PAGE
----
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WATCH: Kayleigh McEnany Battles CNN’s Acosta Over Police Tactics At White House: ‘No Tear Gas … No Rubber Bullets’
Kayleigh McEnany, White House press secretary, speaks during a briefing in Washington, D.C., U.S., on Wednesday, June 3, 2020.
Photo by Oliver Contreras/Sipa/Bloomberg via Getty Images

During a briefing on Wednesday, White House Press Secretary Kayleigh McEnany was asked by CNN’s Jim Acosta about the protesters near the White House being dispersed prior to the president’s visit to St. John’s Church.

“You mentioned Dr. King, and he likely would not have approved of what took place Monday evening across from the White House, as you probably know,” Acosta began. “If the White House, [the] president, and his team had to do it all over again, would you have gassed and pummeled protesters to clear the park so the president could have a photo op?”

Right off the bat, McEnany stated that “no tear gas was used, and no rubber bullets were used.”

When Acosta insisted that “chemical agents were used,” McEnany reiterated that tear gas and rubber bullets were not used. Acosta probed as to why the press secretary was differentiating between “chemical agents,” as it was reported that pepper balls were used.

McEnany then went over a timeline of events “because there’s been a lot of misreporting,” stating that Attorney General William Barr had earlier come to the conclusion that the perimeter had to be expanded, but that the task had yet to be accomplished by later in the day.

The press secretary continued:

The protesters were told three times over loudspeaker that they needed to move, and what happened was it grew increasingly unruly. There were projectiles being thrown at officers – frozen water bottles were being thrown at officers, various other projectiles, and the officers had no other choice than in that moment to act and make sure that they were safe and that the perimeter was pushed back because, as we all know, a church was burning in that very area the night before … but it’s absolutely uncalled for to throw bricks, absolutely uncalled for to throw water bottles that are frozen at police officers.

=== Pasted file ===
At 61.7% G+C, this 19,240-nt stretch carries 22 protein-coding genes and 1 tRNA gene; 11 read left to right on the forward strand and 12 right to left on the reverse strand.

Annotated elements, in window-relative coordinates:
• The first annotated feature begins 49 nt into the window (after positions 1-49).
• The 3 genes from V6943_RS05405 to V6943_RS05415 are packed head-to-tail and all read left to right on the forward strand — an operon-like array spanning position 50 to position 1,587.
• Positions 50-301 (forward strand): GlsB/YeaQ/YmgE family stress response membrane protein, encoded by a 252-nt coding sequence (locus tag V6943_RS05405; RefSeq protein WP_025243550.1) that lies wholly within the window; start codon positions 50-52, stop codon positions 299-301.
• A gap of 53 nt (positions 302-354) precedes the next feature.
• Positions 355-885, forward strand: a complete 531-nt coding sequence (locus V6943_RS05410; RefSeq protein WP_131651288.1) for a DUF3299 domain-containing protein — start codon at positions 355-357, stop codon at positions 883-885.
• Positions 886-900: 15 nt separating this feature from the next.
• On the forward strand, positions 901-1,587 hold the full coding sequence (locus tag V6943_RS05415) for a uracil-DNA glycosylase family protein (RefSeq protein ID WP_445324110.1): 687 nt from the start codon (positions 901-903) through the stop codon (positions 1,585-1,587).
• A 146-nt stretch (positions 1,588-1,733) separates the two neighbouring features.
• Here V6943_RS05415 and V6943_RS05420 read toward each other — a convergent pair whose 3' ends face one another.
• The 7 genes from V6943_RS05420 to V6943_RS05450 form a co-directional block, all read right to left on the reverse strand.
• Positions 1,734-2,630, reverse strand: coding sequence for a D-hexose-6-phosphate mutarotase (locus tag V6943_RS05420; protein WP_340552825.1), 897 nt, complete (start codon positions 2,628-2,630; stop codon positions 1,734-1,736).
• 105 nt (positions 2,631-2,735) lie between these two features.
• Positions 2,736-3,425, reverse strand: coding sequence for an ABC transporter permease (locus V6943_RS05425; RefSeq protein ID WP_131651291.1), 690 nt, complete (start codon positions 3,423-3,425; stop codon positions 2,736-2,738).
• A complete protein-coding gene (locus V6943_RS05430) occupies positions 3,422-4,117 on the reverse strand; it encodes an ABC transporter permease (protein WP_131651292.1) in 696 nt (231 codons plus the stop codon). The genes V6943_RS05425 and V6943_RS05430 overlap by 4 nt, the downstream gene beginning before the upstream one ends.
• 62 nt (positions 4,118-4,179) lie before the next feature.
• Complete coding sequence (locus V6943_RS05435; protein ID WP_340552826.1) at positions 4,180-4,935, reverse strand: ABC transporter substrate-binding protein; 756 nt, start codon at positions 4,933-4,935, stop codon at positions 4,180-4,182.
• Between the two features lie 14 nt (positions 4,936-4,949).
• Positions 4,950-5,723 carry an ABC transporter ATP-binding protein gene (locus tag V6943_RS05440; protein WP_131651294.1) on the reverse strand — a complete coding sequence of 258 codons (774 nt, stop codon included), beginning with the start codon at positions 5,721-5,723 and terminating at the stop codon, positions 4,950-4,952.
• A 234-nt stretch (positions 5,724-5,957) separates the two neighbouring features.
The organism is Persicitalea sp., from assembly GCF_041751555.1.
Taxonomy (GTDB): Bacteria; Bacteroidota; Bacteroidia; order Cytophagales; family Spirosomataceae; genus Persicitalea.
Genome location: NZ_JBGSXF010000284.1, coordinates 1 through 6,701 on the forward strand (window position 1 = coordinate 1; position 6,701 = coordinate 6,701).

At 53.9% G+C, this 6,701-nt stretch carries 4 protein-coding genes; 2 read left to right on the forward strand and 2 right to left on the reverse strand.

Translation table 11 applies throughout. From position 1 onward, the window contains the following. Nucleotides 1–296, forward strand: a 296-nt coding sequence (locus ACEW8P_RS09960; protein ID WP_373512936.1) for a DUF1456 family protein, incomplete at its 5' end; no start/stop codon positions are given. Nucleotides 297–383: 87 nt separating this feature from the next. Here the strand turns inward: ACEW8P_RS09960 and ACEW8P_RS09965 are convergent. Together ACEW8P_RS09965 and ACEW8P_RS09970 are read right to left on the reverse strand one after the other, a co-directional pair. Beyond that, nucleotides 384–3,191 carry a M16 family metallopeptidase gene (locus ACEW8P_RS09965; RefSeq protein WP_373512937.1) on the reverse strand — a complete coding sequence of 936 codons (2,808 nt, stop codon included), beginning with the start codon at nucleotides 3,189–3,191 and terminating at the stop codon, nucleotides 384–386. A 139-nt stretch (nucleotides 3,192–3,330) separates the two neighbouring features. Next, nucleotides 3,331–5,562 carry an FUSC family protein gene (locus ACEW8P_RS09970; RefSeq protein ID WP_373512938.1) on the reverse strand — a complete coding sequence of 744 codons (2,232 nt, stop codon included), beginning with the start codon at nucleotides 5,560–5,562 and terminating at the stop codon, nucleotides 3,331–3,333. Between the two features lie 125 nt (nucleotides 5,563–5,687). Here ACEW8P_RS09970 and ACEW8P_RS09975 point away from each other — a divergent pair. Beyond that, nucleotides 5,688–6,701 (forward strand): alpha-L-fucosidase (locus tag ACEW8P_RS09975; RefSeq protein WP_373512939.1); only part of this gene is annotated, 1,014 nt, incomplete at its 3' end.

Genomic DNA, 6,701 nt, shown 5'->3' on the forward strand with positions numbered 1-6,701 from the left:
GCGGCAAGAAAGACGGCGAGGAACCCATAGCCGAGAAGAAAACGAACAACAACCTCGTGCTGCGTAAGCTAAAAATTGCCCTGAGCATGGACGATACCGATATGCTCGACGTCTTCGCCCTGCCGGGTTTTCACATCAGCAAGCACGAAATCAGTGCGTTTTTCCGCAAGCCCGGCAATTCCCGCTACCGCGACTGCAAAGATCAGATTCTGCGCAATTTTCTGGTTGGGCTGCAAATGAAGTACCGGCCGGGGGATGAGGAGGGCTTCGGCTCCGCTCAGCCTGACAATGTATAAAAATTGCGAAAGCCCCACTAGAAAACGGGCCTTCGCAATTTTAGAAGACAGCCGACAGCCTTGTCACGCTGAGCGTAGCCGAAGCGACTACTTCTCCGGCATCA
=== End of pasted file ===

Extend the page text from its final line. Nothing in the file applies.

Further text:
Acosta then asked McEnany if she agreed that “the vast majority of those protesters were doing so peacefully, and that many of them did not hear those warnings and were simply just pushed out of the way, just forced out, pummeled out of the way by their fellow Americans, police officers.”

“You sent in members of the military to deal with this,” Acosta continued. “I mean, what do you say to Americans who look at what happened on Monday and find that to be appalling?”

McEnany pushed back, saying that the National Guard was used, not the military.

After repeating that it’s unacceptable for protesters to hurl objects at police officers, McEnany also noted that there was “intelligence that there were calls for violence against police officers, and they found caches of glass bottles, baseball bats, and metal poles hidden along the streets.”

“When an officer is at risk, they have the right to defend themselves,” McEnany stated. “They did so peaceably. No one had – there were no fatalities, no severe injuries.”

Acosta pressed McEnany, which led to the press secretary speaking about instances of officers being injured or killed.

“Police officers are out on the front lines. They’re defending and protecting you as you come into this building each and every day, Jim,” McEnany concluded. “We owe them honor; we owe them respect; and when they are under attack, they have the ability to defend themselves.”

On Tuesday, United States Park Police acting Chief Gregory T. Monahan released a statement regarding the agents that were used to disperse the protesters.

The statement reads in part:

At approximately 6:33 pm [on Monday], violent protestors on H Street NW began throwing projectiles including bricks, frozen water bottles and caustic liquids. The protestors also climbed onto a historic building at the north end of Lafayette Park that was destroyed by arson days prior. Intelligence had revealed calls for violence against the police, and officers found caches of glass bottles, baseball bats and metal poles hidden along the street.

To curtail the violence that was underway, the USPP, following established policy, issued three warnings over a loudspeaker to alert demonstrators on H Street to evacuate the area. Horse mounted patrol, Civil Disturbance Units and additional personnel were used to clear the area. As many of the protestors became more combative, continued to throw projectiles, and attempted to grab officers’ weapons, officers then employed the use of smoke canisters and pepper balls. No tear gas was used by USPP officers or other assisting law enforcement partners to close the area at Lafayette Park.

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